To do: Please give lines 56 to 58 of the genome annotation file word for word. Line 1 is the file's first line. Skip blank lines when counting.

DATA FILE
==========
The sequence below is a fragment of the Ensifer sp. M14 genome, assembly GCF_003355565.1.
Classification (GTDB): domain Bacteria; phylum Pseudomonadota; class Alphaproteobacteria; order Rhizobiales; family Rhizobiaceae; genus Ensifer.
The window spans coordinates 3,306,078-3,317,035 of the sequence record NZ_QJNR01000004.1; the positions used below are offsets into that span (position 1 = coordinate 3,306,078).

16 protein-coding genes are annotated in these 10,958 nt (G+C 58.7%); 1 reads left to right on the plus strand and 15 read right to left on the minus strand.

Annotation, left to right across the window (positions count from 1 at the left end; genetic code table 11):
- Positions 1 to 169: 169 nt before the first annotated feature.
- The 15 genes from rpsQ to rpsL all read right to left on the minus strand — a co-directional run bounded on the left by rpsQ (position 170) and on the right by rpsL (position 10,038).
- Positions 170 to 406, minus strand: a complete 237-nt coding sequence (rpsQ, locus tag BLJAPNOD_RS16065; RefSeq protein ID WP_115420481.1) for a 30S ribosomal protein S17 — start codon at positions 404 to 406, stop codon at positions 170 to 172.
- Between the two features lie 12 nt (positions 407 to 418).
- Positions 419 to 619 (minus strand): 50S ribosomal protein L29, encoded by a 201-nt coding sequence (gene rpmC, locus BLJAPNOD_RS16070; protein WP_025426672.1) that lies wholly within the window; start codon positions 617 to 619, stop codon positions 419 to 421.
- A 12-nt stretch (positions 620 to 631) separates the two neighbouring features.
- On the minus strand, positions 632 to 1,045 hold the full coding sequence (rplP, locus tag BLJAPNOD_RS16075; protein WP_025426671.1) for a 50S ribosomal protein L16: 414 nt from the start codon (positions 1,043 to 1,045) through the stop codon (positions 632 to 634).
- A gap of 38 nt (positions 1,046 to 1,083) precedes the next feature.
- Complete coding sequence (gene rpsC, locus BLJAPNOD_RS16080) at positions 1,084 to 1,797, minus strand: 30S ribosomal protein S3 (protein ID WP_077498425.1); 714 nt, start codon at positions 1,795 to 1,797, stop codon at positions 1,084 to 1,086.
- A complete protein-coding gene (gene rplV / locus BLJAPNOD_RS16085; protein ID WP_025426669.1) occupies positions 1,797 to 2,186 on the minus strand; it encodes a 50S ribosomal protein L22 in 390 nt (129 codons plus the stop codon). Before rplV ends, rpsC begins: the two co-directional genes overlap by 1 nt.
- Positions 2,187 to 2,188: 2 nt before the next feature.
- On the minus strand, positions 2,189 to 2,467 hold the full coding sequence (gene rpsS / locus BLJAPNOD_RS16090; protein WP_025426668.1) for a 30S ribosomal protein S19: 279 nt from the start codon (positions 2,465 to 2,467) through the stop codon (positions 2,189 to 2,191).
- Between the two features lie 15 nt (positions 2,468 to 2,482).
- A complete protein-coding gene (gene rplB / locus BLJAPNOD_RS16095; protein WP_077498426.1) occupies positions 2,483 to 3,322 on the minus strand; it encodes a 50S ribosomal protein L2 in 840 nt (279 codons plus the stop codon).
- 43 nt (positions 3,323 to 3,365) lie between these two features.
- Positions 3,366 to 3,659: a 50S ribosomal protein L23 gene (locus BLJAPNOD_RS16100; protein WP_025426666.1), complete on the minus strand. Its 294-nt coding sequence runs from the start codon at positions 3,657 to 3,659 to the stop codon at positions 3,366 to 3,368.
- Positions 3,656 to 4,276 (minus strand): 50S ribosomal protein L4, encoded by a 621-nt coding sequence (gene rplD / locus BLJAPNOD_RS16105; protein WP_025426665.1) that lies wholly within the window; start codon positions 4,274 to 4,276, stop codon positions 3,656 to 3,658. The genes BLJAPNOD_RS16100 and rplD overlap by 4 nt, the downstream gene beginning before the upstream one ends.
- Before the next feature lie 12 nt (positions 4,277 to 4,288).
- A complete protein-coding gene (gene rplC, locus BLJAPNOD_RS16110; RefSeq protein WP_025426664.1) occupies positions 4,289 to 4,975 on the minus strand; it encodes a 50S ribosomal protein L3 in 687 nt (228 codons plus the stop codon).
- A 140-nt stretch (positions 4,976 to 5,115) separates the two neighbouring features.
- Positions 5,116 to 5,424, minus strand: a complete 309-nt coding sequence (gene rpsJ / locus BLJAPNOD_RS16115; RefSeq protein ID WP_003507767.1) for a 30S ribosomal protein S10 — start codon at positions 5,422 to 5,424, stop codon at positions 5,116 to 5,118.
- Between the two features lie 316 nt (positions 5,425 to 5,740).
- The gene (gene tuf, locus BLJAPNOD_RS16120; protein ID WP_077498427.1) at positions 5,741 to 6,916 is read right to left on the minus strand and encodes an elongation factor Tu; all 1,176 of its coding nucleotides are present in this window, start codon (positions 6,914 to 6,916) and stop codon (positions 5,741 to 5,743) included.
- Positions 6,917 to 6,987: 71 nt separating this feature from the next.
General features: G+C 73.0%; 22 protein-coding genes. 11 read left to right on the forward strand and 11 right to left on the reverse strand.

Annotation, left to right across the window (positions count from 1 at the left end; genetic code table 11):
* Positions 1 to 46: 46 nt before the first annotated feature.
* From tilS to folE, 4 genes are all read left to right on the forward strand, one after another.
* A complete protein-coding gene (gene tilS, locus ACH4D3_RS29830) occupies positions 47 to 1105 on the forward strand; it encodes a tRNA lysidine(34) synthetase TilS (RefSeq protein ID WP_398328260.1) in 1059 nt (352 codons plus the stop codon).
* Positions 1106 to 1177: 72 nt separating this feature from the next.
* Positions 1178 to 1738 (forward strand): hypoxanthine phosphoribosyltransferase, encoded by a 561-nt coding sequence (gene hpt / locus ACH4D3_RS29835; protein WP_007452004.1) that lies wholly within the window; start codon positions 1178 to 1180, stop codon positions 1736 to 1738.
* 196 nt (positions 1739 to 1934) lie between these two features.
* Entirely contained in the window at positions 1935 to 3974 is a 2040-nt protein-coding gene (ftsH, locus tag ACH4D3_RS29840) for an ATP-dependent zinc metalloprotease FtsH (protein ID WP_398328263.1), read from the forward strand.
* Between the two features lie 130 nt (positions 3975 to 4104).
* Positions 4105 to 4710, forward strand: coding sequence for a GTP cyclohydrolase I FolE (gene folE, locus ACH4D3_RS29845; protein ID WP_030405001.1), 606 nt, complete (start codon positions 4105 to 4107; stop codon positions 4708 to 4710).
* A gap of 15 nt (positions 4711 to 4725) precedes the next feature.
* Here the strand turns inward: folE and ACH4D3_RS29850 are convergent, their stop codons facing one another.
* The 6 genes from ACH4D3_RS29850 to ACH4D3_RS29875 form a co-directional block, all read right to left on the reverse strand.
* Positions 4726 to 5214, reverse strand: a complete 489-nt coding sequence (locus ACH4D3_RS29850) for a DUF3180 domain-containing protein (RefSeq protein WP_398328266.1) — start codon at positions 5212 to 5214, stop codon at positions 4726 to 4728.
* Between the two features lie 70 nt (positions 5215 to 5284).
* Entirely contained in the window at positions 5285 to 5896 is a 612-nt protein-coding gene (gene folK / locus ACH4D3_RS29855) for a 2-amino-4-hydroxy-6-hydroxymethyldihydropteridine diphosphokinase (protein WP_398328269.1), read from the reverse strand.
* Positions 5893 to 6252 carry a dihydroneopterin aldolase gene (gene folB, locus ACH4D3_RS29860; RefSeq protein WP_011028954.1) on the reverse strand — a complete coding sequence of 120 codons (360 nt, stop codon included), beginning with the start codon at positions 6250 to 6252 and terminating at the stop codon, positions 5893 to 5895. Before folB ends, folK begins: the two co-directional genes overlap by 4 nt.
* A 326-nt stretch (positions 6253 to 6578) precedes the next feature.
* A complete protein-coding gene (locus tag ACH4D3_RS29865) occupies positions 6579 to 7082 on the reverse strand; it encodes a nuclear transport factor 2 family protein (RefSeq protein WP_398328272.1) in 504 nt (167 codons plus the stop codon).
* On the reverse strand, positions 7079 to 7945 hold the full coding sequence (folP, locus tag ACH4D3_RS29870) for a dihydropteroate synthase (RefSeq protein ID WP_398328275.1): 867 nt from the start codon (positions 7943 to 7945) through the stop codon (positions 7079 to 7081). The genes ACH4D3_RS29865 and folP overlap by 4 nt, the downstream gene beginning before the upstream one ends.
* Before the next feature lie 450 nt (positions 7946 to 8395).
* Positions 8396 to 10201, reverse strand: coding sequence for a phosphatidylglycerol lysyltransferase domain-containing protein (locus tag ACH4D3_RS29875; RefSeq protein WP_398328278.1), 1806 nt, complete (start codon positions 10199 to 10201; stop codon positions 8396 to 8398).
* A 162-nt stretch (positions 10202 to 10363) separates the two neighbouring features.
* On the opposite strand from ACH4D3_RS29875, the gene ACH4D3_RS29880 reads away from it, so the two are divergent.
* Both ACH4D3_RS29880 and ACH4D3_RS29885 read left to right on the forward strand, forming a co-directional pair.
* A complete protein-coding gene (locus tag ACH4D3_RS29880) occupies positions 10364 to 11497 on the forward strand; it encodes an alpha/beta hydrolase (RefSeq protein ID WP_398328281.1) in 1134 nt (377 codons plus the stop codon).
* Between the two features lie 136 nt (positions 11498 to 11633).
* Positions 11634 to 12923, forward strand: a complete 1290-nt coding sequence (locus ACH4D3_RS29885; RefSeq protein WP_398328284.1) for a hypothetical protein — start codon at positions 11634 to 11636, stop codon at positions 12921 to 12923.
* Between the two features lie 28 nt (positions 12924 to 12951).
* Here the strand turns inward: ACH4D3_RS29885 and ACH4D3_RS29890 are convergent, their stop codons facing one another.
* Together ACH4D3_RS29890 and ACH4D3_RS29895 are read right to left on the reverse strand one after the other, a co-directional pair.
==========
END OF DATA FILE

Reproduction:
* A complete protein-coding gene (locus tag ACH4D3_RS29880) occupies positions 10364 to 11497 on the forward strand; it encodes an alpha/beta hydrolase (RefSeq protein ID WP_398328281.1) in 1134 nt (377 codons plus the stop codon).
* Between the two features lie 136 nt (positions 11498 to 11633).
* Positions 11634 to 12923, forward strand: a complete 1290-nt coding sequence (locus ACH4D3_RS29885; RefSeq protein WP_398328284.1) for a hypothetical protein — start codon at positions 11634 to 11636, stop codon at positions 12921 to 12923.